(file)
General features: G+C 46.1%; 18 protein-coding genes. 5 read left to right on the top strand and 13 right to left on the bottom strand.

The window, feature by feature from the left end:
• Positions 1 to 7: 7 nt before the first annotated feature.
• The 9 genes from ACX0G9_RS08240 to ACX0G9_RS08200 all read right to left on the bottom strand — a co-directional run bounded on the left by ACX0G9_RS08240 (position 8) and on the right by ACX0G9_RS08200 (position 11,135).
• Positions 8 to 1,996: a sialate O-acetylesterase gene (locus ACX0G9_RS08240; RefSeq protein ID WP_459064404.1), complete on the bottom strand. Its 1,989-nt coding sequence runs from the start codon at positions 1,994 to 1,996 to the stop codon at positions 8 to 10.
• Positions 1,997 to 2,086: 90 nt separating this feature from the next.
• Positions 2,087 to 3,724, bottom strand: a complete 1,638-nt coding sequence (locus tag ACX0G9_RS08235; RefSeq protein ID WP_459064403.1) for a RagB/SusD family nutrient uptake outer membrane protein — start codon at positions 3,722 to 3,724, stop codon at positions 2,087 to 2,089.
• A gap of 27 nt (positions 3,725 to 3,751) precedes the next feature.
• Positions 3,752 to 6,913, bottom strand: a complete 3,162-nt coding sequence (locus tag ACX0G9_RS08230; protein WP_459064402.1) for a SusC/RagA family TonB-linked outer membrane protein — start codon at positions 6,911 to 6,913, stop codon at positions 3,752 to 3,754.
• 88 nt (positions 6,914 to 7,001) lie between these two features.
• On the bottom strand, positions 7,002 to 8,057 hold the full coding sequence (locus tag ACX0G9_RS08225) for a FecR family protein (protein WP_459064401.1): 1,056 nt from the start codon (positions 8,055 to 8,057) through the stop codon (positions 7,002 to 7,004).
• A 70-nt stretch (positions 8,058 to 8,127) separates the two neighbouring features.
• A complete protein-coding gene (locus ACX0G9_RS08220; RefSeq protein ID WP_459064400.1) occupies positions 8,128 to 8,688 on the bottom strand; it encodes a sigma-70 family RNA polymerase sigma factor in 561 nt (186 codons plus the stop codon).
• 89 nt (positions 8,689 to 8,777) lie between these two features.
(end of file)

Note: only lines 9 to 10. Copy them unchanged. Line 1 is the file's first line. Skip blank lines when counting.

• Positions 3,752 to 6,913, bottom strand: a complete 3,162-nt coding sequence (locus tag ACX0G9_RS08230; protein WP_459064402.1) for a SusC/RagA family TonB-linked outer membrane protein — start codon at positions 6,911 to 6,913, stop codon at positions 3,752 to 3,754.
• 88 nt (positions 6,914 to 7,001) lie between these two features.